I was discussing the notion most recently with some clients who stated that SOA has failed and that many of their SOA deployments were a failure. I probed to better understand the nature of the failure and could not reach any conclusions about the specifics. It’s rare to hear someone say that the remodeling of my house was a failure. In fact most people would say I had a bad contractor, the project was not done correctly, the project was under estimated or the remodel failed to meet my expectations. In fact one would cite any number of specific reasons but not say the remodel was a failure.
When one does a renovation of their house or a room in their house is the goal renovation or remodeling? I do not think that is the goal, the goal for remodeling the kitchen may be to enhance its look and feel, to introduce superior appliances or any number of specific measurable goals. But the homeowner would never describe the goal as remodeling.
In a like manner, SOA should never be the goal. SOA is a means to an end, an approach, a strategy, a way of doing things. So how can SOA be a failure given this context? What were business the goals or aspirations? Were the specific benefits of adopting SOA defined? Were they measurable? Or did the project assume benefits of SOA would magically come about because the project was classified as a SOA project. What makes the project a SOA project? Are all SOAs created equally? Do all SOAs bring about the same value? The answer is clearly no.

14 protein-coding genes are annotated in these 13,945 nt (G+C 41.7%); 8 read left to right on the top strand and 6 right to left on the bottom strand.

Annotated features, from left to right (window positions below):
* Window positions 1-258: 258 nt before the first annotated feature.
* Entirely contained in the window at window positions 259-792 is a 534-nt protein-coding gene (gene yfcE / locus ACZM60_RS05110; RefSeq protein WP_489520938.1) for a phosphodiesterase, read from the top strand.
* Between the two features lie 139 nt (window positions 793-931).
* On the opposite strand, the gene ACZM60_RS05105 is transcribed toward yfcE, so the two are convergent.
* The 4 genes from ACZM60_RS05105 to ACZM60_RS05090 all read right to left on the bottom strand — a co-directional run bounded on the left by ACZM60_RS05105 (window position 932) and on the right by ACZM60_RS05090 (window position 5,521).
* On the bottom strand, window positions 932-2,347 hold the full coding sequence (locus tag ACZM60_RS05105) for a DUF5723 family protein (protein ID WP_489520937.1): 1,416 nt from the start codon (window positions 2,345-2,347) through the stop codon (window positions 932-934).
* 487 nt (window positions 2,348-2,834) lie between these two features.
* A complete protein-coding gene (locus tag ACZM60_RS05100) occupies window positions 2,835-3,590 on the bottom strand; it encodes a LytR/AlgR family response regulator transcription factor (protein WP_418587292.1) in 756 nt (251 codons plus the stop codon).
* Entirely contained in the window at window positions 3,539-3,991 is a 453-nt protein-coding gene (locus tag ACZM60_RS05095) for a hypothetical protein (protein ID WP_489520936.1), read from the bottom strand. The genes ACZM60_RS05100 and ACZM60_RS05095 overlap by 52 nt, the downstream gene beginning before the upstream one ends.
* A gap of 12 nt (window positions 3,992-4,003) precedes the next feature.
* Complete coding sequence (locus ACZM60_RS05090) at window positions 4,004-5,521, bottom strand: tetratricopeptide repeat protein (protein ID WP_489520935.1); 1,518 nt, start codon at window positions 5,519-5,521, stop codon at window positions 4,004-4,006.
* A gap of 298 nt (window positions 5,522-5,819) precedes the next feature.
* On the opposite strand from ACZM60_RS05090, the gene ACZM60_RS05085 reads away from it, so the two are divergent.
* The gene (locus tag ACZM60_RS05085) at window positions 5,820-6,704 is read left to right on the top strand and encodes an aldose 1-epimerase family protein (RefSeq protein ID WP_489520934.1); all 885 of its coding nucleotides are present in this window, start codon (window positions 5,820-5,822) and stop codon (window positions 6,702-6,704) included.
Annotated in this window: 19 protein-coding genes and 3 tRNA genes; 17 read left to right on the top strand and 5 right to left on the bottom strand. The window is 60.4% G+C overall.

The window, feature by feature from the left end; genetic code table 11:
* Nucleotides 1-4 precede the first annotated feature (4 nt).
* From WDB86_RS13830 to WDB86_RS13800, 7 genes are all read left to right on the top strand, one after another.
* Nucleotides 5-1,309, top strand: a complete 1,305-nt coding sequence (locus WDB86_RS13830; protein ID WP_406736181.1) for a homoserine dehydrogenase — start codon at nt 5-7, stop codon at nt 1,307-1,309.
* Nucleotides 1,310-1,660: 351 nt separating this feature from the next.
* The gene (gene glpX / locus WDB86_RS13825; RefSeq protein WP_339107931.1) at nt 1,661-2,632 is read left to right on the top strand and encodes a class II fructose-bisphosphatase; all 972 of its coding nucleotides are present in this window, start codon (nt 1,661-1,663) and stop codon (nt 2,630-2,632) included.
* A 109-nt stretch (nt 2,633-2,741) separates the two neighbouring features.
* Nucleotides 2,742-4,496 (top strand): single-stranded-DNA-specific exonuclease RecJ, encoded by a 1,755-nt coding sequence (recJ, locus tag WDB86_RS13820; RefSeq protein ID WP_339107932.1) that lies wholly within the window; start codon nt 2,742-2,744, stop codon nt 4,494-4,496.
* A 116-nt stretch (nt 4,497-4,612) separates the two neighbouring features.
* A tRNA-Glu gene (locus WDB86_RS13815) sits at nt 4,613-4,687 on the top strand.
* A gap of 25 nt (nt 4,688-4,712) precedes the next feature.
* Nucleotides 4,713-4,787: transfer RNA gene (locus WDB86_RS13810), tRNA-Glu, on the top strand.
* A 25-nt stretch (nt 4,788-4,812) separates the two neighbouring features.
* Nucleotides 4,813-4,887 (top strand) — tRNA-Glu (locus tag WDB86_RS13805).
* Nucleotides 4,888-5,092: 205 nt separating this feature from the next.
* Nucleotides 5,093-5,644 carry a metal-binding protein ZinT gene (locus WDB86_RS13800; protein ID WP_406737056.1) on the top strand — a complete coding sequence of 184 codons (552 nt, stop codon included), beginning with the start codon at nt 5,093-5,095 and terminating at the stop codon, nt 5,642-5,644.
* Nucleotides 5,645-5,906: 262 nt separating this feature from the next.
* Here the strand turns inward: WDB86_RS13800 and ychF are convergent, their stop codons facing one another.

In fact it’s not correct or rigorous to describe or discuss SOA failures as architectures cannot fail, their application and means of adoption might fail. It reminds me of the discussions I have had with developers who describes Web services as slow. Really? Isn’t that relative? What makes a technology slow? Compared to what?
My message is we ought to as software engineers apply some rigor to our thinking about SOA. I will discuss more on this subject latter.